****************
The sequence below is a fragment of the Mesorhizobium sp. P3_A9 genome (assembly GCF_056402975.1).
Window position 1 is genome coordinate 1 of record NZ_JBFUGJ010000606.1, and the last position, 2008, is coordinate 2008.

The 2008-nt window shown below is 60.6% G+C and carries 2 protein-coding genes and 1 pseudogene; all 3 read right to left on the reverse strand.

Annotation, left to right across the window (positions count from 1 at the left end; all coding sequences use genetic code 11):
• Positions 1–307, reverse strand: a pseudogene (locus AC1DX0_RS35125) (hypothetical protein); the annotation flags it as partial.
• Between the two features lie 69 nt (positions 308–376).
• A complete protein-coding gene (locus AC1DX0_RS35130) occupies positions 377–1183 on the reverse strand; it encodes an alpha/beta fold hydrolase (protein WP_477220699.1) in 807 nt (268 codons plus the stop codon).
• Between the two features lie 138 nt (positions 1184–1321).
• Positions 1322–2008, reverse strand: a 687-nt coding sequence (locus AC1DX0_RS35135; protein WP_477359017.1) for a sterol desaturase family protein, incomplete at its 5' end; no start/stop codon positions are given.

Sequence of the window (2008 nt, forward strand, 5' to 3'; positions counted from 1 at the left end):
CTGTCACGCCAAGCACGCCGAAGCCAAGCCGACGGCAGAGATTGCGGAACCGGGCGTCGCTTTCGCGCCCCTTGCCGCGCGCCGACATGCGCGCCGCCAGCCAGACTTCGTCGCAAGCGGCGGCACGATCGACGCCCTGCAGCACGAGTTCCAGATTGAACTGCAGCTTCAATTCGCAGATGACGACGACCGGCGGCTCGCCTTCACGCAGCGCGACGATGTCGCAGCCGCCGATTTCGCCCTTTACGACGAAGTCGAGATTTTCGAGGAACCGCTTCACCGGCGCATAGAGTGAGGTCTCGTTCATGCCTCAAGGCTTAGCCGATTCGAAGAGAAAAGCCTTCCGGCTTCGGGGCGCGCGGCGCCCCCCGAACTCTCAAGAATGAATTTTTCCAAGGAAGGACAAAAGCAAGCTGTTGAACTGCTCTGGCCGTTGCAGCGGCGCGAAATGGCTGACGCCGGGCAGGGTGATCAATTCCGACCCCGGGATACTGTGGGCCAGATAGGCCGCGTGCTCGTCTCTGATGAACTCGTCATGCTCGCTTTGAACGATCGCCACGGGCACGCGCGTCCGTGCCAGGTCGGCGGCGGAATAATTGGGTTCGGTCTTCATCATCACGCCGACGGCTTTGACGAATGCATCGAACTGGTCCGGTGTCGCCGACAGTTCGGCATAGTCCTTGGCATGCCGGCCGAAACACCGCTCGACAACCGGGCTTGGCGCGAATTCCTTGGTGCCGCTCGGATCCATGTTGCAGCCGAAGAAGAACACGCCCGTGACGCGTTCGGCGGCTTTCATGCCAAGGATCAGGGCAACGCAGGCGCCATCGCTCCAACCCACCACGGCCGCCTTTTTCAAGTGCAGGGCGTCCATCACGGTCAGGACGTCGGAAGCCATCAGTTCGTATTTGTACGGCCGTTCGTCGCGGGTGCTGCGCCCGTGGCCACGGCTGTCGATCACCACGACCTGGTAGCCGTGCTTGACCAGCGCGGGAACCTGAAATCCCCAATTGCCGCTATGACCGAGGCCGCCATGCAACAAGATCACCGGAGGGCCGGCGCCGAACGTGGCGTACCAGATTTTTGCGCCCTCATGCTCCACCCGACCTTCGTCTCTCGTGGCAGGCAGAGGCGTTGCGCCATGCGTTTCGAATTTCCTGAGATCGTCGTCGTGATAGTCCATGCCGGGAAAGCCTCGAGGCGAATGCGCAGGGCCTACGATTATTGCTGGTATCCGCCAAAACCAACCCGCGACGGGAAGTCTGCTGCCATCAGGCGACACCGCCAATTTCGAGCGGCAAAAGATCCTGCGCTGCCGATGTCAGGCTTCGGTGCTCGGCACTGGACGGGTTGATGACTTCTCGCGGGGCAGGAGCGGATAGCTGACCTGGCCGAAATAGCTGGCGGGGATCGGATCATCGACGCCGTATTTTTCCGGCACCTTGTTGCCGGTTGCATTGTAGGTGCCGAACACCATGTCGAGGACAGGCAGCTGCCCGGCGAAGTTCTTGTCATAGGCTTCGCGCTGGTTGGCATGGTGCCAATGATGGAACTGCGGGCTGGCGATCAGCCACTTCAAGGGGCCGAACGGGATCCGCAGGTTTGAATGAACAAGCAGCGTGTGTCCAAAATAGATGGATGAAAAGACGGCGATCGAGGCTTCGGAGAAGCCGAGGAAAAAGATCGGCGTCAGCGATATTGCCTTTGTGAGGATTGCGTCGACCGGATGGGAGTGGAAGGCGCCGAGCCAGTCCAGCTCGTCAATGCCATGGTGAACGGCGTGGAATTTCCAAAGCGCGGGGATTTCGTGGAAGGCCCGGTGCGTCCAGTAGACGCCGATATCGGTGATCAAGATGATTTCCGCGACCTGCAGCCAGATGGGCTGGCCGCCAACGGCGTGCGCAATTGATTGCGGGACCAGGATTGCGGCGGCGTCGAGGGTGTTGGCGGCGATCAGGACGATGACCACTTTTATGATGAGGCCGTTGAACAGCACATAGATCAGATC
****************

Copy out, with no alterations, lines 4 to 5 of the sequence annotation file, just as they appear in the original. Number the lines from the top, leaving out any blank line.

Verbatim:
Annotation, left to right across the window (positions count from 1 at the left end; all coding sequences use genetic code 11):
• Positions 1–307, reverse strand: a pseudogene (locus AC1DX0_RS35125) (hypothetical protein); the annotation flags it as partial.